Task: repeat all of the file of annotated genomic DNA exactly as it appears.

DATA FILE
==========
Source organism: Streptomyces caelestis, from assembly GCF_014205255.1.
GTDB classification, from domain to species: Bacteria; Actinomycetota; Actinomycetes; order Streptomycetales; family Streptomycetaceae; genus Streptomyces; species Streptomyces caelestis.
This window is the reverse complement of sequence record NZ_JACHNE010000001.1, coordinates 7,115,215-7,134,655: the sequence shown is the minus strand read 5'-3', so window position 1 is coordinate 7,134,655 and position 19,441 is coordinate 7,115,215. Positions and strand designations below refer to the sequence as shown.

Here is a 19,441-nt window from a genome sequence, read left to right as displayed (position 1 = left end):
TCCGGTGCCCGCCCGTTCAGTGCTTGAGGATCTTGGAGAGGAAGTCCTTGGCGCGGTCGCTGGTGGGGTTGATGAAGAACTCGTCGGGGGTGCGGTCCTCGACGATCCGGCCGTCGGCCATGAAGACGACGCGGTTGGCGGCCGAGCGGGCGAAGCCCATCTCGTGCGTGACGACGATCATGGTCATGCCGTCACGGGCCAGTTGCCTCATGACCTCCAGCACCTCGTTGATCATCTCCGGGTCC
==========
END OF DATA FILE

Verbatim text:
Source organism: Streptomyces caelestis, from assembly GCF_014205255.1.
GTDB classification, from domain to species: Bacteria; Actinomycetota; Actinomycetes; order Streptomycetales; family Streptomycetaceae; genus Streptomyces; species Streptomyces caelestis.
This window is the reverse complement of sequence record NZ_JACHNE010000001.1, coordinates 7,115,215-7,134,655: the sequence shown is the minus strand read 5'-3', so window position 1 is coordinate 7,134,655 and position 19,441 is coordinate 7,115,215. Positions and strand designations below refer to the sequence as shown.

Here is a 19,441-nt window from a genome sequence, read left to right as displayed (position 1 = left end):
TCCGGTGCCCGCCCGTTCAGTGCTTGAGGATCTTGGAGAGGAAGTCCTTGGCGCGGTCGCTGGTGGGGTTGATGAAGAACTCGTCGGGGGTGCGGTCCTCGACGATCCGGCCGTCGGCCATGAAGACGACGCGGTTGGCGGCCGAGCGGGCGAAGCCCATCTCGTGCGTGACGACGATCATGGTCATGCCGTCACGGGCCAGTTGCCTCATGACCTCCAGCACCTCGTTGATCATCTCCGGGTCC